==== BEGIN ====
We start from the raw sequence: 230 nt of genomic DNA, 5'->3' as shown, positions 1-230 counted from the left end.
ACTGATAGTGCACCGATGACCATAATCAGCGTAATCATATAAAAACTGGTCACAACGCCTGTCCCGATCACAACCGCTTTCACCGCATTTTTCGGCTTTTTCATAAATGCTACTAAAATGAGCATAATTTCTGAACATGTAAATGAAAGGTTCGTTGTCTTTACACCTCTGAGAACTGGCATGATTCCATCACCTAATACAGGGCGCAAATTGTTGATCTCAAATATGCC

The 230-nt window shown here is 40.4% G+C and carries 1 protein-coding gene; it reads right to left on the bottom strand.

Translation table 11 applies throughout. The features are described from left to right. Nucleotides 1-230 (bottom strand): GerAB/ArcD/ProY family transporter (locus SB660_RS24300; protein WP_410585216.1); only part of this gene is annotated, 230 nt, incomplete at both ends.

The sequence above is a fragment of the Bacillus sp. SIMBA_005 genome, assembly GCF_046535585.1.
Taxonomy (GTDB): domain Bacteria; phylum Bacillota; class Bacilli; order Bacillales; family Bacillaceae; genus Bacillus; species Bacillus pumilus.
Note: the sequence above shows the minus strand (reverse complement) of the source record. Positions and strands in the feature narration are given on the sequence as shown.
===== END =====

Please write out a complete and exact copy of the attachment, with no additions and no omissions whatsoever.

We start from the raw sequence: 230 nt of genomic DNA, 5'->3' as shown, positions 1-230 counted from the left end.
ACTGATAGTGCACCGATGACCATAATCAGCGTAATCATATAAAAACTGGTCACAACGCCTGTCCCGATCACAACCGCTTTCACCGCATTTTTCGGCTTTTTCATAAATGCTACTAAAATGAGCATAATTTCTGAACATGTAAATGAAAGGTTCGTTGTCTTTACACCTCTGAGAACTGGCATGATTCCATCACCTAATACAGGGCGCAAATTGTTGATCTCAAATATGCC

The 230-nt window shown here is 40.4% G+C and carries 1 protein-coding gene; it reads right to left on the bottom strand.

Translation table 11 applies throughout. The features are described from left to right. Nucleotides 1-230 (bottom strand): GerAB/ArcD/ProY family transporter (locus SB660_RS24300; protein WP_410585216.1); only part of this gene is annotated, 230 nt, incomplete at both ends.

The sequence above is a fragment of the Bacillus sp. SIMBA_005 genome, assembly GCF_046535585.1.
Taxonomy (GTDB): domain Bacteria; phylum Bacillota; class Bacilli; order Bacillales; family Bacillaceae; genus Bacillus; species Bacillus pumilus.
Note: the sequence above shows the minus strand (reverse complement) of the source record. Positions and strands in the feature narration are given on the sequence as shown.